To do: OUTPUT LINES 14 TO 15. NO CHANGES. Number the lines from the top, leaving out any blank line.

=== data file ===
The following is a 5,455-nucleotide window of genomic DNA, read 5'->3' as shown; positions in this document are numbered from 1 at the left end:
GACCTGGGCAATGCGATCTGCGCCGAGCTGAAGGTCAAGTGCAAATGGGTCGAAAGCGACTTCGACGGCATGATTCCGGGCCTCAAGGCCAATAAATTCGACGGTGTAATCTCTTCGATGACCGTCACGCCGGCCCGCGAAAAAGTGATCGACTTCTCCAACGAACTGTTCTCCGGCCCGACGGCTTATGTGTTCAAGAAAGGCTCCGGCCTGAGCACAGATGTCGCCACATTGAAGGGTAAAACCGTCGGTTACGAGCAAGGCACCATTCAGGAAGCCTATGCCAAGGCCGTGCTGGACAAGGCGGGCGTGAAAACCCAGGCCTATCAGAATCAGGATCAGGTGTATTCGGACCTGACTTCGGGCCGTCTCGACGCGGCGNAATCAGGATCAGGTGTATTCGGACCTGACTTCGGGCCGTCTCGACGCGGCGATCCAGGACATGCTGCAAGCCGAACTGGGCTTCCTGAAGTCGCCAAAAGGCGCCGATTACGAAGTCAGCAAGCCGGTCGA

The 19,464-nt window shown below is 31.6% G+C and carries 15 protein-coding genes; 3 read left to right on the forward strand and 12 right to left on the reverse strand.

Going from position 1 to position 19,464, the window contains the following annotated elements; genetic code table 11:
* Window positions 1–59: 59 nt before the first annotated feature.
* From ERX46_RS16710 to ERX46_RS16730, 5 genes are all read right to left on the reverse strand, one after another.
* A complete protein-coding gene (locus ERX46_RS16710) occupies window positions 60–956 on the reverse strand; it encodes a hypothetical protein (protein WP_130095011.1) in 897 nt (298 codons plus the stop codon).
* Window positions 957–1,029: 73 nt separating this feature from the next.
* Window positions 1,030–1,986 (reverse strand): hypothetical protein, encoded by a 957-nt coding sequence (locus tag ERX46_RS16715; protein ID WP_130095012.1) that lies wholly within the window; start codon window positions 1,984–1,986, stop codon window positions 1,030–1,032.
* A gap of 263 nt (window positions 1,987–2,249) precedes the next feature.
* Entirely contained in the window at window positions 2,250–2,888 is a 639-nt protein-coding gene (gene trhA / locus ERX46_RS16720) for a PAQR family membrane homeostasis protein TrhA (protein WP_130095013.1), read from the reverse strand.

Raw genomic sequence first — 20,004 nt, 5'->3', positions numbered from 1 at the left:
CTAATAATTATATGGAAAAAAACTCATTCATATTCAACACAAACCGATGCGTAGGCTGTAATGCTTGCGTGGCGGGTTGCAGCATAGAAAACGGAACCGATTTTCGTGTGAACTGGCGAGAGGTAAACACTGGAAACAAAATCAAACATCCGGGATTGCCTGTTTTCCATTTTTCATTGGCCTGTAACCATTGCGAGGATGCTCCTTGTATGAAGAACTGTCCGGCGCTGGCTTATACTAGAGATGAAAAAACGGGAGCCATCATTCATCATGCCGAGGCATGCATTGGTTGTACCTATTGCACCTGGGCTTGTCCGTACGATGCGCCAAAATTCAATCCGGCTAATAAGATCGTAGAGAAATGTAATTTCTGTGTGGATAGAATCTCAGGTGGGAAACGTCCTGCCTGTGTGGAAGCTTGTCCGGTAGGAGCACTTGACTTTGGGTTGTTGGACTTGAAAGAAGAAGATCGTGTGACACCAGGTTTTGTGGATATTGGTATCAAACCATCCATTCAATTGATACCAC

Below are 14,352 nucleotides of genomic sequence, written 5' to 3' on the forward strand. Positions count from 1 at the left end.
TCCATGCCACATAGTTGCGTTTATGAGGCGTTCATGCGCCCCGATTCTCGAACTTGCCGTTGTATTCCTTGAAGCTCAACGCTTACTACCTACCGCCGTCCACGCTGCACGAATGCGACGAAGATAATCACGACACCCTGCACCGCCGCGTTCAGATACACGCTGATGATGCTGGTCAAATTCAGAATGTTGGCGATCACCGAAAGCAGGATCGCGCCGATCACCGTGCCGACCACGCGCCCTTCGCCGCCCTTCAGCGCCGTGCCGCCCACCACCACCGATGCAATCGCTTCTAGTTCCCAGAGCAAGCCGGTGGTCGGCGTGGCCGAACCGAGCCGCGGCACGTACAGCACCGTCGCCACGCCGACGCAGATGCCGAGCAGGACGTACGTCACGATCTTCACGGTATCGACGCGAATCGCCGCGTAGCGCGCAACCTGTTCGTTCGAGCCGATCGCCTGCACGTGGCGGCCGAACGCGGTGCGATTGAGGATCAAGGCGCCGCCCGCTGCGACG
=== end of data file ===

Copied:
Below are 14,352 nucleotides of genomic sequence, written 5' to 3' on the forward strand. Positions count from 1 at the left end.
TCCATGCCACATAGTTGCGTTTATGAGGCGTTCATGCGCCCCGATTCTCGAACTTGCCGTTGTATTCCTTGAAGCTCAACGCTTACTACCTACCGCCGTCCACGCTGCACGAATGCGACGAAGATAATCACGACACCCTGCACCGCCGCGTTCAGATACACGCTGATGATGCTGGTCAAATTCAGAATGTTGGCGATCACCGAAAGCAGGATCGCGCCGATCACCGTGCCGACCACGCGCCCTTCGCCGCCCTTCAGCGCCGTGCCGCCCACCACCACCGATGCAATCGCTTCTAGTTCCCAGAGCAAGCCGGTGGTCGGCGTGGCCGAACCGAGCCGCGGCACGTACAGCACCGTCGCCACGCCGACGCAGATGCCGAGCAGGACGTACGTCACGATCTTCACGGTATCGACGCGAATCGCCGCGTAGCGCGCAACCTGTTCGTTCGAGCCGATCGCCTGCACGTGGCGGCCGAACGCGGTGCGATTGAGGATCAAGGCGCCGCCCGCTGCGACG